Polling stations have opened in Austria, where voters will decide whether the country moves towards the right after decades of centrist policies.
Three parties are vying for first place in Sunday’s national election: the Social Democrats, the People’s Party and the Freedom Party.
The centre-left Social Democrats have campaigned on reducing social inequality. The other two have focused on concerns about immigration and Islam.
Both the People’s Party and the Freedom Party have called for securing Austria’s borders and quickly deporting asylum-seekers whose requests are denied.
Polls show the popularity of People’s Party head Sebastian Kurz has put his party ahead. At 31, he would become Europe’s youngest leader if his party wins and he can form a government.
Opinion polls have consistently shown the OVP in the lead with around a third of the vote, and second place being a tight race between the Social Democrats and the Freedom Party (FPO), whose candidate came close to winning last year’s presidential election.
“We must stop illegal immigration to Austria because otherwise there will be no more order and security,” Kurz told tabloid daily Oesterreich on Friday night.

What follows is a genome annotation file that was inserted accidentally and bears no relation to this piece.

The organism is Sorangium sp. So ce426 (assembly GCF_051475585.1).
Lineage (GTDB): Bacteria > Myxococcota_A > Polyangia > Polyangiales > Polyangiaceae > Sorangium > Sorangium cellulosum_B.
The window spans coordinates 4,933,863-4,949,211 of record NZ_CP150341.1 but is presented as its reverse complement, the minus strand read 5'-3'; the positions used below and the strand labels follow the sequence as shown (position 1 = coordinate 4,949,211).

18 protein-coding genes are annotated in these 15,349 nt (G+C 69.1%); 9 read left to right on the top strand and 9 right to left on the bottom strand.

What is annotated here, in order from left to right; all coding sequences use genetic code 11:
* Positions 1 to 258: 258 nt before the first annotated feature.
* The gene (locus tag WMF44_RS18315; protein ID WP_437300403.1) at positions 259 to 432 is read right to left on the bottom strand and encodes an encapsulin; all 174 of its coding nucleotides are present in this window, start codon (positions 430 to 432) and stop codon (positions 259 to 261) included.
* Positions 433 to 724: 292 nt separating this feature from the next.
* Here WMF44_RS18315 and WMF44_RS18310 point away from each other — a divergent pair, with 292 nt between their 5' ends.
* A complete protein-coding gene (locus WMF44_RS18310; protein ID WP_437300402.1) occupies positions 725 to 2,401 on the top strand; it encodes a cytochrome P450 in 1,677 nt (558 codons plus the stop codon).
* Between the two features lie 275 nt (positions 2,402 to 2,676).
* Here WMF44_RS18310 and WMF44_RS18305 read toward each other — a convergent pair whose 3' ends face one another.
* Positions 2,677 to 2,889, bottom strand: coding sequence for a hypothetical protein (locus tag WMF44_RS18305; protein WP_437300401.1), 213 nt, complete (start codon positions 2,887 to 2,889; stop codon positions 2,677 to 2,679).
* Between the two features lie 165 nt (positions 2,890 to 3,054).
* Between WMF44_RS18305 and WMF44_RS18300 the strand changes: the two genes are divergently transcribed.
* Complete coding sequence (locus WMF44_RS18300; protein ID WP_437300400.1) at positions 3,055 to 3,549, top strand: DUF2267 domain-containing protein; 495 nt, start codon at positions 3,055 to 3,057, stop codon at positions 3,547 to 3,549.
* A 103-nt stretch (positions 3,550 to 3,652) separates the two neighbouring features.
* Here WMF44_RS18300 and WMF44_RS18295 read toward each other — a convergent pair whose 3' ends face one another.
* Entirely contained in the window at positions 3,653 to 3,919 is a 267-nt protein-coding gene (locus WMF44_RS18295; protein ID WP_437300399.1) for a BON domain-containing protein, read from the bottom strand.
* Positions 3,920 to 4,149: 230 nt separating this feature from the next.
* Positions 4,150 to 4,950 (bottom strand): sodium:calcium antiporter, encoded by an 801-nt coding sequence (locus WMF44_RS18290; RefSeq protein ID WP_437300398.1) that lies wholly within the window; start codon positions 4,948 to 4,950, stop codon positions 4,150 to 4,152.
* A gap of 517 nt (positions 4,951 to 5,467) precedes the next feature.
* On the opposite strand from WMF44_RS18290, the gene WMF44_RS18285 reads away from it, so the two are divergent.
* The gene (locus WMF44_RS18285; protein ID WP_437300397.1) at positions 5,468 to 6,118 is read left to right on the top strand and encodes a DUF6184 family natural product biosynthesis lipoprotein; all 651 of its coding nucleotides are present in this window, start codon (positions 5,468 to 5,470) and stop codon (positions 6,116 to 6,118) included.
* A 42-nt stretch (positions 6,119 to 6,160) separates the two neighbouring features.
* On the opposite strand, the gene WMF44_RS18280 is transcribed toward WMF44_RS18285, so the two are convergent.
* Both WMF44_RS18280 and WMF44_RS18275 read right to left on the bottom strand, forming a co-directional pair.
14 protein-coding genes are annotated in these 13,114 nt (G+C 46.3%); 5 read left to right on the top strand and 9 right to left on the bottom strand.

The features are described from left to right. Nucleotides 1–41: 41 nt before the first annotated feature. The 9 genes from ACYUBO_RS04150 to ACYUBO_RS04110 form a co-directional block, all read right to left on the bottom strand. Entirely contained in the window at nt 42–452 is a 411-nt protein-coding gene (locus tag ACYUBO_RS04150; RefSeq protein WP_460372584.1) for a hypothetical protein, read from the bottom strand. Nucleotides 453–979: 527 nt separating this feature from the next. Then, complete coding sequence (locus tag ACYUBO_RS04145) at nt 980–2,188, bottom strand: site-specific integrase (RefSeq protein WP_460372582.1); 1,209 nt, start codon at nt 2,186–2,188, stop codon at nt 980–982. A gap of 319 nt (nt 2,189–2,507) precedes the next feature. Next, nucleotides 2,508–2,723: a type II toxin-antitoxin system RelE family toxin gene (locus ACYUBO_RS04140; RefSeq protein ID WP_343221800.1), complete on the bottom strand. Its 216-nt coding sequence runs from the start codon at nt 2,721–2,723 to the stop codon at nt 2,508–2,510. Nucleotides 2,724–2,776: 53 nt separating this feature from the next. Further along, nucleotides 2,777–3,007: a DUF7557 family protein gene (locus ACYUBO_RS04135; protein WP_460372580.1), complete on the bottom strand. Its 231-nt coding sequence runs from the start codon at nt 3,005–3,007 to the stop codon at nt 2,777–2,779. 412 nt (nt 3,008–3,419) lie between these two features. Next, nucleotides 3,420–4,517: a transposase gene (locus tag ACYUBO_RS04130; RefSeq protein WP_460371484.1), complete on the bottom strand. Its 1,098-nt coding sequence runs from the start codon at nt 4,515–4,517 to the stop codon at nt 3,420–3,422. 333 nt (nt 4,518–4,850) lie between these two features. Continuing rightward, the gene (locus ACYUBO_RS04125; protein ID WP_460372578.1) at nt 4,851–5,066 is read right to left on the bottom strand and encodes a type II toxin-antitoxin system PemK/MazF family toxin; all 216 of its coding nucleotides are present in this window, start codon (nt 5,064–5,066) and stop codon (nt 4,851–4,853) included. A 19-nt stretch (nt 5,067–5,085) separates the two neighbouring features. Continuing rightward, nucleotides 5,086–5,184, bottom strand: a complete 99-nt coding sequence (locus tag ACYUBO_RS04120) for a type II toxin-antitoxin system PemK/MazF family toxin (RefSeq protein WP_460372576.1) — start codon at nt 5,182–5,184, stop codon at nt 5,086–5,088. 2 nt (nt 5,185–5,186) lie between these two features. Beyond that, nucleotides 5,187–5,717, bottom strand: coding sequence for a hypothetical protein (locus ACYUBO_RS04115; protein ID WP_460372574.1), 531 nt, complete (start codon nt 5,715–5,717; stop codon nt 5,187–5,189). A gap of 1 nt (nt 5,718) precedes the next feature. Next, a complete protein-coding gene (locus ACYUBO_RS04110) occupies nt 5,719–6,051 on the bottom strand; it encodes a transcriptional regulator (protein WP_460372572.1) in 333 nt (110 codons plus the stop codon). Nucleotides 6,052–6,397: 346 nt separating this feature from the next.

Campaigning has been dominated by the immigration issue. Kurz plans to cap benefit payments for refugees at well below the general level and bar other foreigners from receiving such payments until they have lived in the country for five years.
He says he wants to shake up Austrian politics, which for decades has been dominated by a coalition between his party and the Social Democrats.
Kurz’s opponents say he is merely a new face on an old party that has been in power in various coalitions for 30 straight years.
The last polling stations close at 5pm (4pm BST), with the first projections due minutes later. A final count is expected later in the evening.
Any tight margins might not be settled on the night, however, since a record number of postal ballots have been issued — even more than in the presidential run-off in May of last year, in which they swung the result, though a re-run was later ordered.
The Interior Ministry said more than 889,000 postal ballots had been issued, enough for roughly a seventh of the 6.4 million registered voters.
The counting of those ballots will not begin until Monday.